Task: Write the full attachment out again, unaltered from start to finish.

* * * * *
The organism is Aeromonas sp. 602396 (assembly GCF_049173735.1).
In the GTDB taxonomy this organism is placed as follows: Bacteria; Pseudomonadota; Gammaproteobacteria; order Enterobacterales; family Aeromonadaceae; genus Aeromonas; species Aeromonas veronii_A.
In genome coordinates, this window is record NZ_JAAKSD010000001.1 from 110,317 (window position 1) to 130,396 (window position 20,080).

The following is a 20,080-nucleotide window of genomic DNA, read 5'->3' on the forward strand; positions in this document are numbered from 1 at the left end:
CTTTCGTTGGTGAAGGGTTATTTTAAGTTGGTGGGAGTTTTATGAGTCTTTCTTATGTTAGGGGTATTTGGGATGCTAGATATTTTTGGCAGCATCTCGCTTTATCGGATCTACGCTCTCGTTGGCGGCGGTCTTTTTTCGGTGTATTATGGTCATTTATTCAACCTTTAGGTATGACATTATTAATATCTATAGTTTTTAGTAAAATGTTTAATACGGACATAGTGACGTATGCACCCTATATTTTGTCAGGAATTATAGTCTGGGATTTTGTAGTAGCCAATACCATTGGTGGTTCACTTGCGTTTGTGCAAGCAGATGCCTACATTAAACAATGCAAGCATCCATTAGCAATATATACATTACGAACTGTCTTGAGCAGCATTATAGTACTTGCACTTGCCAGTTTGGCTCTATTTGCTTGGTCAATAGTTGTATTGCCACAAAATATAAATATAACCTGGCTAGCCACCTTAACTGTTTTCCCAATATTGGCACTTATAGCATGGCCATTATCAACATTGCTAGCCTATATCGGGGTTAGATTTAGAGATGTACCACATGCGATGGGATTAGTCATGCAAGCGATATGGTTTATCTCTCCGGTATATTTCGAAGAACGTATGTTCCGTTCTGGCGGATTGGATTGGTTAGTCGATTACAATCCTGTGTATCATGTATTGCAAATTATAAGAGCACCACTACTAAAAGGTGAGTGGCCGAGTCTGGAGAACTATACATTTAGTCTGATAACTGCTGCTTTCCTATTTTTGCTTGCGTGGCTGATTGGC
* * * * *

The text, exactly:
The organism is Aeromonas sp. 602396 (assembly GCF_049173735.1).
In the GTDB taxonomy this organism is placed as follows: Bacteria; Pseudomonadota; Gammaproteobacteria; order Enterobacterales; family Aeromonadaceae; genus Aeromonas; species Aeromonas veronii_A.
In genome coordinates, this window is record NZ_JAAKSD010000001.1 from 110,317 (window position 1) to 130,396 (window position 20,080).

The following is a 20,080-nucleotide window of genomic DNA, read 5'->3' on the forward strand; positions in this document are numbered from 1 at the left end:
CTTTCGTTGGTGAAGGGTTATTTTAAGTTGGTGGGAGTTTTATGAGTCTTTCTTATGTTAGGGGTATTTGGGATGCTAGATATTTTTGGCAGCATCTCGCTTTATCGGATCTACGCTCTCGTTGGCGGCGGTCTTTTTTCGGTGTATTATGGTCATTTATTCAACCTTTAGGTATGACATTATTAATATCTATAGTTTTTAGTAAAATGTTTAATACGGACATAGTGACGTATGCACCCTATATTTTGTCAGGAATTATAGTCTGGGATTTTGTAGTAGCCAATACCATTGGTGGTTCACTTGCGTTTGTGCAAGCAGATGCCTACATTAAACAATGCAAGCATCCATTAGCAATATATACATTACGAACTGTCTTGAGCAGCATTATAGTACTTGCACTTGCCAGTTTGGCTCTATTTGCTTGGTCAATAGTTGTATTGCCACAAAATATAAATATAACCTGGCTAGCCACCTTAACTGTTTTCCCAATATTGGCACTTATAGCATGGCCATTATCAACATTGCTAGCCTATATCGGGGTTAGATTTAGAGATGTACCACATGCGATGGGATTAGTCATGCAAGCGATATGGTTTATCTCTCCGGTATATTTCGAAGAACGTATGTTCCGTTCTGGCGGATTGGATTGGTTAGTCGATTACAATCCTGTGTATCATGTATTGCAAATTATAAGAGCACCACTACTAAAAGGTGAGTGGCCGAGTCTGGAGAACTATACATTTAGTCTGATAACTGCTGCTTTCCTATTTTTGCTTGCGTGGCTGATTGGC